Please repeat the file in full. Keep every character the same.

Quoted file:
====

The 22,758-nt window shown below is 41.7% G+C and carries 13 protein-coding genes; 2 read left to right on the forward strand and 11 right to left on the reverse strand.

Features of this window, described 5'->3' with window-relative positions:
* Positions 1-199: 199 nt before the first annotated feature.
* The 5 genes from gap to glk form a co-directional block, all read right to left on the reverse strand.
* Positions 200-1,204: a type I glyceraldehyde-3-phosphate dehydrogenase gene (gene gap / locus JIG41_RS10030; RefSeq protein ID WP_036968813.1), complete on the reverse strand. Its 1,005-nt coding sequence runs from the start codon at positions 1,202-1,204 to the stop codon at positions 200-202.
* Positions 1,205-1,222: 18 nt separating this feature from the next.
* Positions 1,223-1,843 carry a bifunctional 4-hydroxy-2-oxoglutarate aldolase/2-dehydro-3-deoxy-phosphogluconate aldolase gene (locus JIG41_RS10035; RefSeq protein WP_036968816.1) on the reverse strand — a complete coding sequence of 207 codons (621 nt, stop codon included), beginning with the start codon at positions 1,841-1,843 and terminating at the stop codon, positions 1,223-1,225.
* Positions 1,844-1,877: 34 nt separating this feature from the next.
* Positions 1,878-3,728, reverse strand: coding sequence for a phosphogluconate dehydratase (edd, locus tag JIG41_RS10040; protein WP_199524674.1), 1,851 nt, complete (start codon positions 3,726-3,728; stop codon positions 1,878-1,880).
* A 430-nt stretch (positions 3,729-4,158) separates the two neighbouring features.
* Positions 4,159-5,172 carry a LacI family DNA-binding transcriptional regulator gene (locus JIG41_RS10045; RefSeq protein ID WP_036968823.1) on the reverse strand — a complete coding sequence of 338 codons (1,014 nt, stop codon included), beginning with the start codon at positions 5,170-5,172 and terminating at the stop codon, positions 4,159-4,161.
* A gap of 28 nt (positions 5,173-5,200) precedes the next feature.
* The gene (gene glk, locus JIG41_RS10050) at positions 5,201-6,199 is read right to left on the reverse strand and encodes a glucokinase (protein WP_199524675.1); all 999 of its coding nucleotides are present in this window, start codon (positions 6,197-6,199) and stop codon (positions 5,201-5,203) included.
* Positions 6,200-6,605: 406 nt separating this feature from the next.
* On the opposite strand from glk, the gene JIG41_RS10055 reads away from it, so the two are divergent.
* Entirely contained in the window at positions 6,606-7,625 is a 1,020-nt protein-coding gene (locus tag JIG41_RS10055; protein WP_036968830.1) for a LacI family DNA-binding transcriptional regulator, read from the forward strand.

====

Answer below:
The 22,758-nt window shown below is 41.7% G+C and carries 13 protein-coding genes; 2 read left to right on the forward strand and 11 right to left on the reverse strand.

Features of this window, described 5'->3' with window-relative positions:
* Positions 1-199: 199 nt before the first annotated feature.
* The 5 genes from gap to glk form a co-directional block, all read right to left on the reverse strand.
* Positions 200-1,204: a type I glyceraldehyde-3-phosphate dehydrogenase gene (gene gap / locus JIG41_RS10030; RefSeq protein ID WP_036968813.1), complete on the reverse strand. Its 1,005-nt coding sequence runs from the start codon at positions 1,202-1,204 to the stop codon at positions 200-202.
* Positions 1,205-1,222: 18 nt separating this feature from the next.
* Positions 1,223-1,843 carry a bifunctional 4-hydroxy-2-oxoglutarate aldolase/2-dehydro-3-deoxy-phosphogluconate aldolase gene (locus JIG41_RS10035; RefSeq protein WP_036968816.1) on the reverse strand — a complete coding sequence of 207 codons (621 nt, stop codon included), beginning with the start codon at positions 1,841-1,843 and terminating at the stop codon, positions 1,223-1,225.
* Positions 1,844-1,877: 34 nt separating this feature from the next.
* Positions 1,878-3,728, reverse strand: coding sequence for a phosphogluconate dehydratase (edd, locus tag JIG41_RS10040; protein WP_199524674.1), 1,851 nt, complete (start codon positions 3,726-3,728; stop codon positions 1,878-1,880).
* A 430-nt stretch (positions 3,729-4,158) separates the two neighbouring features.
* Positions 4,159-5,172 carry a LacI family DNA-binding transcriptional regulator gene (locus JIG41_RS10045; RefSeq protein ID WP_036968823.1) on the reverse strand — a complete coding sequence of 338 codons (1,014 nt, stop codon included), beginning with the start codon at positions 5,170-5,172 and terminating at the stop codon, positions 4,159-4,161.
* A gap of 28 nt (positions 5,173-5,200) precedes the next feature.
* The gene (gene glk, locus JIG41_RS10050) at positions 5,201-6,199 is read right to left on the reverse strand and encodes a glucokinase (protein WP_199524675.1); all 999 of its coding nucleotides are present in this window, start codon (positions 6,197-6,199) and stop codon (positions 5,201-5,203) included.
* Positions 6,200-6,605: 406 nt separating this feature from the next.
* On the opposite strand from glk, the gene JIG41_RS10055 reads away from it, so the two are divergent.
* Entirely contained in the window at positions 6,606-7,625 is a 1,020-nt protein-coding gene (locus tag JIG41_RS10055; protein WP_036968830.1) for a LacI family DNA-binding transcriptional regulator, read from the forward strand.